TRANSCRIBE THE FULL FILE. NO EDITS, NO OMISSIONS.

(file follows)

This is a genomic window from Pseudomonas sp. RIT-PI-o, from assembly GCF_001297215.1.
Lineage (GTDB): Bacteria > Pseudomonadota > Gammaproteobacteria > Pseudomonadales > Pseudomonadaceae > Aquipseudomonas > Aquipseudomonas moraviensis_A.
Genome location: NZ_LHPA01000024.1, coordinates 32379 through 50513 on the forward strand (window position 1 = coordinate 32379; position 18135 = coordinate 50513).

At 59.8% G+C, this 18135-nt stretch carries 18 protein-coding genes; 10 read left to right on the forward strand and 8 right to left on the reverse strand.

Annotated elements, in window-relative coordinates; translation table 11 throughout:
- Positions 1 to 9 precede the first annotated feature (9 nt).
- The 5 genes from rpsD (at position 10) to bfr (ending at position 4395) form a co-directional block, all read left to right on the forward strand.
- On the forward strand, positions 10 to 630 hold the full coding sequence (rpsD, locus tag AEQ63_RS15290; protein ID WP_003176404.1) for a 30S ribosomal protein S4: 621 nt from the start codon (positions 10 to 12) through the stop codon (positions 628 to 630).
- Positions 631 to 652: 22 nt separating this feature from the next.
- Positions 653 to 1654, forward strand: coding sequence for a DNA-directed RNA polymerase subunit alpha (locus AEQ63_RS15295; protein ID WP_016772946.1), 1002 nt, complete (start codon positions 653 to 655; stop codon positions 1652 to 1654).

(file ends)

This is a genomic window from Pseudomonas sp. RIT-PI-o, from assembly GCF_001297215.1.
Lineage (GTDB): Bacteria > Pseudomonadota > Gammaproteobacteria > Pseudomonadales > Pseudomonadaceae > Aquipseudomonas > Aquipseudomonas moraviensis_A.
Genome location: NZ_LHPA01000024.1, coordinates 32379 through 50513 on the forward strand (window position 1 = coordinate 32379; position 18135 = coordinate 50513).

At 59.8% G+C, this 18135-nt stretch carries 18 protein-coding genes; 10 read left to right on the forward strand and 8 right to left on the reverse strand.

Annotated elements, in window-relative coordinates; translation table 11 throughout:
- Positions 1 to 9 precede the first annotated feature (9 nt).
- The 5 genes from rpsD (at position 10) to bfr (ending at position 4395) form a co-directional block, all read left to right on the forward strand.
- On the forward strand, positions 10 to 630 hold the full coding sequence (rpsD, locus tag AEQ63_RS15290; protein ID WP_003176404.1) for a 30S ribosomal protein S4: 621 nt from the start codon (positions 10 to 12) through the stop codon (positions 628 to 630).
- Positions 631 to 652: 22 nt separating this feature from the next.
- Positions 653 to 1654, forward strand: coding sequence for a DNA-directed RNA polymerase subunit alpha (locus AEQ63_RS15295; protein ID WP_016772946.1), 1002 nt, complete (start codon positions 653 to 655; stop codon positions 1652 to 1654).